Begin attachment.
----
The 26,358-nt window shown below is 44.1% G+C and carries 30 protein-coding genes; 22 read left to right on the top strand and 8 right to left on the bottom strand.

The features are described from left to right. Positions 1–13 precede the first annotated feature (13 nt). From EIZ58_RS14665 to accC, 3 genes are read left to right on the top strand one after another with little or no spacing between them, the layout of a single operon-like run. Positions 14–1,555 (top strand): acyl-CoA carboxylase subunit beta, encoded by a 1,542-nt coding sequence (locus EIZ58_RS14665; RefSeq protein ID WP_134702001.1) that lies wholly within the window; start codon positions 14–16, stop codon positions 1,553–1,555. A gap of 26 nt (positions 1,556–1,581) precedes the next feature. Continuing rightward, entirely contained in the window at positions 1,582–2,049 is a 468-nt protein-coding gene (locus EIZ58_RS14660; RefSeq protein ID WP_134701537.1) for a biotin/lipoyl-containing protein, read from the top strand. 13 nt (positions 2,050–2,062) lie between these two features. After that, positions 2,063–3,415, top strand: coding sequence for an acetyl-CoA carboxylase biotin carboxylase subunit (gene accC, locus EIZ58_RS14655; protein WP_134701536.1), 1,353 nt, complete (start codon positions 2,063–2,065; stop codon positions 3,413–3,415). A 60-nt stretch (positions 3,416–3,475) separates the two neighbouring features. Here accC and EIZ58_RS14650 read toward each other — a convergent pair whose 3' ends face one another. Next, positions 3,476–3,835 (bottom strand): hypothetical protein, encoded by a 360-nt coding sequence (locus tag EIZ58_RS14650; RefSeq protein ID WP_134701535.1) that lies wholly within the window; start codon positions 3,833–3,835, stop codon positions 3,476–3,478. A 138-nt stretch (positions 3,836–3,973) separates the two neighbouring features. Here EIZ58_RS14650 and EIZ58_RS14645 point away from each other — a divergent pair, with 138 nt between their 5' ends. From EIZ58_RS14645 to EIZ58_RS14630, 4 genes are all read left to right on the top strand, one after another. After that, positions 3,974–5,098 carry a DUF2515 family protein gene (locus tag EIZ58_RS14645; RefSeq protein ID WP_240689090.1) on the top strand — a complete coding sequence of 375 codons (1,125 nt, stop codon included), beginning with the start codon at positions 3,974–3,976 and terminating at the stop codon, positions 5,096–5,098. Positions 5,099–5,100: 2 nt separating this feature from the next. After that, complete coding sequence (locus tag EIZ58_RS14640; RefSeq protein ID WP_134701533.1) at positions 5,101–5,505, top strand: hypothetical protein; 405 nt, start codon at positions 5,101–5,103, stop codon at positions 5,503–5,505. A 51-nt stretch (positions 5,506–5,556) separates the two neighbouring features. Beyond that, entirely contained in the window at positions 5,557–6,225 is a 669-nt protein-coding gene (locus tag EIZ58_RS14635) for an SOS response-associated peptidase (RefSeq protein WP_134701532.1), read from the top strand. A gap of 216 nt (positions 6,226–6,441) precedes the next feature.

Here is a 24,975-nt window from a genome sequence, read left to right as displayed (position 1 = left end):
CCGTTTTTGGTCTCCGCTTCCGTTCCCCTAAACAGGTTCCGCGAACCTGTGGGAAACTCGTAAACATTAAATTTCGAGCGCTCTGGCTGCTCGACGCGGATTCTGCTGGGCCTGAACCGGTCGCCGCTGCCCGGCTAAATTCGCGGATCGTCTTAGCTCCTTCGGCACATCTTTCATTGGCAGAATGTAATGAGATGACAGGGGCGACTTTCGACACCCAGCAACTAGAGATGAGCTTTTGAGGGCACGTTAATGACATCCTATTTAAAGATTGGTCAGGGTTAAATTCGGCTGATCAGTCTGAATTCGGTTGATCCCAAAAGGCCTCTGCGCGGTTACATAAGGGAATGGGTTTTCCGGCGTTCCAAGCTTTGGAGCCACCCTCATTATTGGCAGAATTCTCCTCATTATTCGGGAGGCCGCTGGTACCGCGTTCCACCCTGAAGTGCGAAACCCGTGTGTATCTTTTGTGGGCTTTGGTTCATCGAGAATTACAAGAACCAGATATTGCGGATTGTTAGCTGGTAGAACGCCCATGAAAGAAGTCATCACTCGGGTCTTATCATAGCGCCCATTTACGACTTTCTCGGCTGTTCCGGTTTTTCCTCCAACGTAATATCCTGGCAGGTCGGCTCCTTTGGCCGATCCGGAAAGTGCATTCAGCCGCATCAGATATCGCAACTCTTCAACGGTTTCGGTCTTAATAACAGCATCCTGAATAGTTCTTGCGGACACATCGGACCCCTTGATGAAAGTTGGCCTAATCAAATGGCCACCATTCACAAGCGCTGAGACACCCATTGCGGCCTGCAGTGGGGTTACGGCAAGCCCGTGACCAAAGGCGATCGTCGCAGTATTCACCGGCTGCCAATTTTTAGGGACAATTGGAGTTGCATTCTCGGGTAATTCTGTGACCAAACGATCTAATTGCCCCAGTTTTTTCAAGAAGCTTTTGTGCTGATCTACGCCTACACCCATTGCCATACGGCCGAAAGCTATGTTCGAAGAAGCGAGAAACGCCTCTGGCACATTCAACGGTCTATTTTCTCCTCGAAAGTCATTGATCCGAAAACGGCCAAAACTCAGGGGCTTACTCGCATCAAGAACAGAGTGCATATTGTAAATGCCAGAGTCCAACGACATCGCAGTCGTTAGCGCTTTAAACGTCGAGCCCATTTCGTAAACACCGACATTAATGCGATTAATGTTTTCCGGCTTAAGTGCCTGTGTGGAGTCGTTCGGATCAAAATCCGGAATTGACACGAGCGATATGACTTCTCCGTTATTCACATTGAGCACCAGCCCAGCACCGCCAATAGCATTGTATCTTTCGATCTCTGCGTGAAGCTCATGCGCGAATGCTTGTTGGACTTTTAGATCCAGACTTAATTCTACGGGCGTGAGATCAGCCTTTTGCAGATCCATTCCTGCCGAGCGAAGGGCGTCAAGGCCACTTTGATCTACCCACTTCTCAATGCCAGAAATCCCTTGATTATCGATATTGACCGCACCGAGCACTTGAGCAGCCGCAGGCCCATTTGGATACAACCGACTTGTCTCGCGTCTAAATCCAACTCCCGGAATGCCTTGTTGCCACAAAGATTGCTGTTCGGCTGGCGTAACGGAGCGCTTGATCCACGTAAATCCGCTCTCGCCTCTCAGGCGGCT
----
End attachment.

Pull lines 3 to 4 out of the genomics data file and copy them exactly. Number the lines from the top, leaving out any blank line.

Here is a 24,975-nt window from a genome sequence, read left to right as displayed (position 1 = left end):
CCGTTTTTGGTCTCCGCTTCCGTTCCCCTAAACAGGTTCCGCGAACCTGTGGGAAACTCGTAAACATTAAATTTCGAGCGCTCTGGCTGCTCGACGCGGATTCTGCTGGGCCTGAACCGGTCGCCGCTGCCCGGCTAAATTCGCGGATCGTCTTAGCTCCTTCGGCACATCTTTCATTGGCAGAATGTAATGAGATGACAGGGGCGACTTTCGACACCCAGCAACTAGAGATGAGCTTTTGAGGGCACGTTAATGACATCCTATTTAAAGATTGGTCAGGGTTAAATTCGGCTGATCAGTCTGAATTCGGTTGATCCCAAAAGGCCTCTGCGCGGTTACATAAGGGAATGGGTTTTCCGGCGTTCCAAGCTTTGGAGCCACCCTCATTATTGGCAGAATTCTCCTCATTATTCGGGAGGCCGCTGGTACCGCGTTCCACCCTGAAGTGCGAAACCCGTGTGTATCTTTTGTGGGCTTTGGTTCATCGAGAATTACAAGAACCAGATATTGCGGATTGTTAGCTGGTAGAACGCCCATGAAAGAAGTCATCACTCGGGTCTTATCATAGCGCCCATTTACGACTTTCTCGGCTGTTCCGGTTTTTCCTCCAACGTAATATCCTGGCAGGTCGGCTCCTTTGGCCGATCCGGAAAGTGCATTCAGCCGCATCAGATATCGCAACTCTTCAACGGTTTCGGTCTTAATAACAGCATCCTGAATAGTTCTTGCGGACACATCGGACCCCTTGATGAAAGTTGGCCTAATCAAATGGCCACCATTCACAAGCGCTGAGACACCCATTGCGGCCTGCAGTGGGGTTACGGCAAGCCCGTGACCAAAGGCGATCGTCGCAGTATTCACCGGCTGCCAATTTTTAGGGACAATTGGAGTTGCATTCTCGGGTAATTCTGTGACCAAACGATCTAATTGCCCCAGTTTTTTCAAGAAGCTTTTGTGCTGATCTACGCCTACACCCATTGCCATACGGCCGAAAGCTATGTTCGAAGAAGCGAGAAACGCCTCTGGCACATTCAACGGTCTATTTTCTCCTCGAAAGTCATTGATCCGAAAACGGCCAAAACTCAGGGGCTTACTCGCATCAAGAACAGAGTGCATATTGTAAATGCCAGAGTCCAACGACATCGCAGTCGTTAGCGCTTTAAACGTCGAGCCCATTTCGTAAACACCGACATTAATGCGATTAATGTTTTCCGGCTTAAGTGCCTGTGTGGAGTCGTTCGGATCAAAATCCGGAATTGACACGAGCGATATGACTTCTCCGTTATTCACATTGAGCACCAGCCCAGCACCGCCAATAGCATTGTATCTTTCGATCTCTGCGTGAAGCTCATGCGCGAATGCTTGTTGGACTTTTAGATCCAGACTTAATTCTACGGGCGTGAGATCAGCCTTTTGCAGATCCATTCCTGCCGAGCGAAGGGCGTCAAGGCCACTTTGATCTACCCACTTCTCAATGCCAGAAATCCCTTGATTATCGATATTGACCGCACCGAGCACTTGAGCAGCCGCAGGCCCATTTGGATACAACCGACTTGTCTCGCGTCTAAATCCAACTCCCGGAATGCCTTGTTGCCACAAAGATTGCTGTTCGGCTGGCGTAACGGAGCGCTTGATCCACGTAAATCCGCTCTCGCCTCTCAGGCGGCT